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My question is similar to this. If someone wants to publish his work in the medical field, for free but without a review process, how is this seen by the academic world? Are there any online services or platforms that provide this service? Is this usually seen as a problem by the institution in which one may work?

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    Look up all the referring to arxiv.org on this site - it is a major platform for this type of services. The answers to these other questions also mostly answer your question. – DCTLib Feb 10 '16 at 22:19
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    I see arxiv is based on non health related science, i'm editing my question, thanks for the hint – GGA Feb 10 '16 at 22:20
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    In general, academic research that isn't peer reviewed gets far less attention than research that is. Also, for the medical field in particular, I would wonder about ethical oversight. You generally can't publish in a peer-reviewed journal unless your research was conducted with the oversight of some sort of independent ethics board; if your work didn't have that kind of oversight, it's probably going to be impossible for anyone to make use of it. – Nate Eldredge Feb 10 '16 at 23:20
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    For example: If you want to publish without peer review, you could just keep a blog and publish whatever you want on it. Does that suit your needs? If not, why not? – ff524 Feb 11 '16 at 1:32
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    I was inspired by a discussion in researchgate (i can't find it now) were they talked about an hypothetic method of publication which was uncontrolled by the big literature firm. Also now the publication of a paper is very delayed in time and there's also publication bias. By publishing it in a platform you could partially avoid these problems and also get a feedback from other experts in the field which is a sort of "peer-review" to assess the validity of a study. A blog is something too much decentralized in my opinion for this kind of work. I hope my comment is clear! – GGA Feb 11 '16 at 7:48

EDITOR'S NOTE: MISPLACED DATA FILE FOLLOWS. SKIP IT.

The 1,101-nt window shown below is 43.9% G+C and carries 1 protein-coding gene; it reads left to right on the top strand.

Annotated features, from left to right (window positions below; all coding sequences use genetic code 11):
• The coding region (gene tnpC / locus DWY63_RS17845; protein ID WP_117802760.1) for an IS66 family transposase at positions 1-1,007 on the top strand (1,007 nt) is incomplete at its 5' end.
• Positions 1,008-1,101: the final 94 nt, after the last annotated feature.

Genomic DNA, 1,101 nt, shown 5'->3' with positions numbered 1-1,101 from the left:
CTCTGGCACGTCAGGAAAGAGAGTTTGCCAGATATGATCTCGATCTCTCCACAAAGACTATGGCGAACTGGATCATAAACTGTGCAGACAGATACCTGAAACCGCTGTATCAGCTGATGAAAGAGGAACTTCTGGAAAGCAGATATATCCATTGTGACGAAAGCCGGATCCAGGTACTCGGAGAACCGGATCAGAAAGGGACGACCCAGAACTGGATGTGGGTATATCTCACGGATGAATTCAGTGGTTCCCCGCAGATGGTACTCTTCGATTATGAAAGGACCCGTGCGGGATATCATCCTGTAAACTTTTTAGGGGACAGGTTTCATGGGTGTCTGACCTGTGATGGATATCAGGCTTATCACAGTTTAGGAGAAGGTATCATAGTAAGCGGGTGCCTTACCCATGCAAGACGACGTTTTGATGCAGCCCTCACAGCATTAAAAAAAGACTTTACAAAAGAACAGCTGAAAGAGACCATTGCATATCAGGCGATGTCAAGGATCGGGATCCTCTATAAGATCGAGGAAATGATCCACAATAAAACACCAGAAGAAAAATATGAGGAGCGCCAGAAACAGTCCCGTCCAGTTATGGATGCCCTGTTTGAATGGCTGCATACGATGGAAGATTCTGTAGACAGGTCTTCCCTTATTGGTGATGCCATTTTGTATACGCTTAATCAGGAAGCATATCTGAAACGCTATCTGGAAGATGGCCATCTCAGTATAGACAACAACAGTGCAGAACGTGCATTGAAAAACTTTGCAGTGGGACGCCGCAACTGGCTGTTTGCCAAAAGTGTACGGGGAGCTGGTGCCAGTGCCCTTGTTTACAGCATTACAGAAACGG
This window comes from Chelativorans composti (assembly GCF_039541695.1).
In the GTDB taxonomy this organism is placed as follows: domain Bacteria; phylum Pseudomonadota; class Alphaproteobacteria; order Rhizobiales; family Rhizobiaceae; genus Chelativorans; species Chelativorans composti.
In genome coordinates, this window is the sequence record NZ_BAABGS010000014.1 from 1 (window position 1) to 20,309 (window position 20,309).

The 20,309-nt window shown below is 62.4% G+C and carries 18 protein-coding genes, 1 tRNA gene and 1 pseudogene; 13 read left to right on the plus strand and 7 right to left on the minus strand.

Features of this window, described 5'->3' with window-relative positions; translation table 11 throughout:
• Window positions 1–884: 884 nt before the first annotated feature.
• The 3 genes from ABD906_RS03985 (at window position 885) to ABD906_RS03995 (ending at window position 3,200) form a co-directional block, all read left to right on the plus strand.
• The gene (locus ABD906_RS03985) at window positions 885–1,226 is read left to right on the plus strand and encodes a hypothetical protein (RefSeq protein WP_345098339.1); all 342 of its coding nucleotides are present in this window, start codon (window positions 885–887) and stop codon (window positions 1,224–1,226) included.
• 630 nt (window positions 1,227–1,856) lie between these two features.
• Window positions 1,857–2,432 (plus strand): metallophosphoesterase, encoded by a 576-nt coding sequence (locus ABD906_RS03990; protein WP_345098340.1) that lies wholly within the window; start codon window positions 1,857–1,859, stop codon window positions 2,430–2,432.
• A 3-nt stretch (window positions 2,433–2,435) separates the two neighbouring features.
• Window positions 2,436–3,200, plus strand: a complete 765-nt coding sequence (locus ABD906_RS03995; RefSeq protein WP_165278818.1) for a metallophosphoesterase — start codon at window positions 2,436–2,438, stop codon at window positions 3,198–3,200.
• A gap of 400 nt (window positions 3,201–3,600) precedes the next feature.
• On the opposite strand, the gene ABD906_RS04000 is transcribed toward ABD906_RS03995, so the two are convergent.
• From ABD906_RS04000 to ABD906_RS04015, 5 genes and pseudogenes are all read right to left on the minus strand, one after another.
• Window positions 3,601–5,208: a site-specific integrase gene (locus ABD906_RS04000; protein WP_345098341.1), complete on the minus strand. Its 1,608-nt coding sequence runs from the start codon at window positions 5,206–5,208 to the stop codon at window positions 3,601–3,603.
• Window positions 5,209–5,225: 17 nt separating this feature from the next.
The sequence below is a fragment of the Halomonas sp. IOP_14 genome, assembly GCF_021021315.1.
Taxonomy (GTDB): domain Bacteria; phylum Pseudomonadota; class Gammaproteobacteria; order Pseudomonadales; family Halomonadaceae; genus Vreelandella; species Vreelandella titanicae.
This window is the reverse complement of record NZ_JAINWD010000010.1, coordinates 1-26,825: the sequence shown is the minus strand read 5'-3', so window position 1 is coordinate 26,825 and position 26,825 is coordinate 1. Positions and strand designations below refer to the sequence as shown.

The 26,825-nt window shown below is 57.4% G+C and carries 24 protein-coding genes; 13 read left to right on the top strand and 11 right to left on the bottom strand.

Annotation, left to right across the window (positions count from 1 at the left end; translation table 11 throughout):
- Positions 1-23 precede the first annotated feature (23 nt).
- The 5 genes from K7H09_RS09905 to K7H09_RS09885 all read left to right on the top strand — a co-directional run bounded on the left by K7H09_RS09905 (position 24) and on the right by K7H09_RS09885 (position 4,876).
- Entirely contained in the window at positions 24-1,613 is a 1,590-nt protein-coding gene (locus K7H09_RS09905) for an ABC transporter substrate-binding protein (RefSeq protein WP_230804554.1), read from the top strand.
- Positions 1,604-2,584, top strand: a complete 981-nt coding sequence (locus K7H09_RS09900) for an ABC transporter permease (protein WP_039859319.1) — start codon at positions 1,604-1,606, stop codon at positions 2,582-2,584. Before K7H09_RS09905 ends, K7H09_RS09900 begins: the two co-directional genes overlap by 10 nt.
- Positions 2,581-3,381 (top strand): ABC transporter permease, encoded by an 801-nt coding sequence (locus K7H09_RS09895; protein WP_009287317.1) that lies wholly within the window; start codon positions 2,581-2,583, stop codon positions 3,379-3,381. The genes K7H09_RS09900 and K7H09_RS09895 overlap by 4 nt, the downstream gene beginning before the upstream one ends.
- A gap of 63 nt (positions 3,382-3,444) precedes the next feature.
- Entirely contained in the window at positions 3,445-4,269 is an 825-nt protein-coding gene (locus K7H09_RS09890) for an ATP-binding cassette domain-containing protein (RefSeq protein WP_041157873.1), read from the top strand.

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how is this seen by the academic world?

Generally speaking, as inferior to a peer-reviewed paper. But the 'academic world' is made up of a lot of different people. Assuming you have conducted a high-quality study, the extent to which a reader would consider your findings valid or robust or believable really depends on how they feel about the value added by peer-review. Given the growing evidence of the inadequacy of peer-review, the academic world may increasingly see this type of publication as acceptable. But I would suggest that we are not there yet. A more important question for the context of medical research might relate to how the clinical world would see it.

Are there any online services or platforms that provide this service?

Yes. For example, PeerJ Preprints.

Is this usually seen as a problem by the institution in which one may work?

In terms of medical research I would say it definitely would be seen as a problem if used as an alternative (rather than a complement) to publication in a peer-reviewed journal. At an absolute minimum, your institution would probably expect your research output to be indexed by PubMed. If, however, you use the preprint route as a complement to publication in a peer-reviewed journal then it should not be seen as a problem in itself. It could become a problem if your target journal does not accept papers previously published an another form.

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